- Weyler, John (May 18, 1993). "Duplanty Longs to Make a Big Splash : Water polo: With Craig Wilson gone, the former UC Irvine goalkeeper hopes to do more than mark time in Olympics.". Los Angeles Times. Retrieved September 19, 2014.
- Beck, Martin (June 7, 1992). "WATER POLO : Wilson Saves U.S. in 9-7 Win". Los Angeles Times. Retrieved September 19, 2014.
- Beck, Martin (July 13, 1992). "Duplanty's Time in the Pool Is Usually Short, but Sweet : Water polo: As the backup goalkeeper, he does more cheerleading than playing, but he's always ready.". Los Angeles Times. Retrieved September 19, 2014.
- "PLAYING POLO UNDERWATER AND WITHOUT A PONY", People 38 (5), 1992
- "UCSB Men's Water Polo Record Book" (PDF). UC Santa Barbara Gauchos. June 2012. Retrieved September 19, 2014.
- "All-Time Championship Records and Results" (PDF). NCAA. Retrieved September 19, 2014.
- "1979 MEN'S VARSITY ALL-AMERICA". Collegiate Water Polo Association. Retrieved September 19, 2014.
- "Harvard Club Wins U.S. Water Polo Title". Los Angeles Times. November 8, 1989. Retrieved September 19, 2014.
- Robb, Sharon. "Olympic Goalkeeper Helps L.a. To Third Straight Title". Sun Sentinel. Retrieved September 19, 2014.
- Dodds, Tracy (October 2, 1988). "DAY 16 : THE SEOUL GAMES : Water Polo : U.S. Gets Second Chance, Still Second-Best". Los Angeles Times. Retrieved September 19, 2014.
- Weyler, John (July 15, 1991). "Addicted to Chlorine : Campbell, Olympic Teammates Return to Water Polo". Los Angeles Times. Retrieved September 19, 2014.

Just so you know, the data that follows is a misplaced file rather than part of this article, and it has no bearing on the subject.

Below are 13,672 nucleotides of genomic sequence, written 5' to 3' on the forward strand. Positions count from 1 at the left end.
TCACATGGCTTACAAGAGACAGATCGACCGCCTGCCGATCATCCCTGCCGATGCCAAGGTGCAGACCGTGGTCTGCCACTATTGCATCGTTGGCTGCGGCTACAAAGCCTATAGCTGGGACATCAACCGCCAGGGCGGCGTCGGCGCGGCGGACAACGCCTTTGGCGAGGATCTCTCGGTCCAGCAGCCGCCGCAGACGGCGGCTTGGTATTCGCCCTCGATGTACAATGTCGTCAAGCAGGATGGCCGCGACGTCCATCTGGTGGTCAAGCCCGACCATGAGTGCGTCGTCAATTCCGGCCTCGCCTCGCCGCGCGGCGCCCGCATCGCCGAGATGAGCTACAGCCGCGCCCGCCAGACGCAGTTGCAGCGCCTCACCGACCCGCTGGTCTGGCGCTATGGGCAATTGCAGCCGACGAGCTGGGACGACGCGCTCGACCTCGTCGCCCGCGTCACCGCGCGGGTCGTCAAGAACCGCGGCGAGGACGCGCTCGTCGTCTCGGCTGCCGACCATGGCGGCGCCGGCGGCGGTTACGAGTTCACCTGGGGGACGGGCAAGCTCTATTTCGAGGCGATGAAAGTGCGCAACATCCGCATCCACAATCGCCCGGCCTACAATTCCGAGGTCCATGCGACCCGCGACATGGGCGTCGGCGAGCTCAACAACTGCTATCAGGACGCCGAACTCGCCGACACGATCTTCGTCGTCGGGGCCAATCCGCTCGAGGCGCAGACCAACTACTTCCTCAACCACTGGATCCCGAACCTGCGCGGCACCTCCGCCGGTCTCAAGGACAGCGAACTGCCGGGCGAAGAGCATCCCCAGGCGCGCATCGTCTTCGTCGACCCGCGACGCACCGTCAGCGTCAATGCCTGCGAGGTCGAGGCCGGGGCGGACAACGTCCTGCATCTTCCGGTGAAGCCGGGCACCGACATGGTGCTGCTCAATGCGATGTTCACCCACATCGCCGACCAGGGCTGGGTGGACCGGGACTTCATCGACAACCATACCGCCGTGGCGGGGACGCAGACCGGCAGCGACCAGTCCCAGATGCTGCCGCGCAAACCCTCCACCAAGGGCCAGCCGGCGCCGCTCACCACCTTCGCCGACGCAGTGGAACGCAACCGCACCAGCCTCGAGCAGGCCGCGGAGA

- Gallaudet, Bruce (July 27, 2012). "1984 saw a trio of Davis High classmates medal at the Olympics". The Davis Enterprise. Retrieved September 19, 2014.
- Whicker, Mark (August 2, 1984). "Hey, Bubba, you might not cut it in water polo". The Pittsburgh Press 101 (40) (Special Edition ed.). p. Olympics 4.
- Foster, Chris (October 4, 1989). "Last Line of Defense: Goalies Face Up to Tough Task". Los Angeles Times. Retrieved September 19, 2014.
- Wilson, Craig. "Guide to Waterpolo goalkeeping". Redwood Empire Water Polo. Retrieved September 19, 2014.
- Wilson, Craig. "Guide to Waterpolo goalkeeping" (PDF). WaterPoloPlanet.com. Retrieved September 19, 2014.
- "Water Polo". Los Angeles Times. July 16, 1999. Retrieved September 19, 2014.
- "ISHOF 2005 Honorees". International Swimming Hall of Fame. Retrieved September 19, 2014.
- "UCSB Gaucho Athletic Hall of Fame". UC Santa Barbara Gauchos. Retrieved September 17, 2014.
- USA Water Polo Hall of Fame profile
- International Swimming Hall of Fame profile
- Olympics player profile
- Sports-Reference player profile
- database Olympics player profile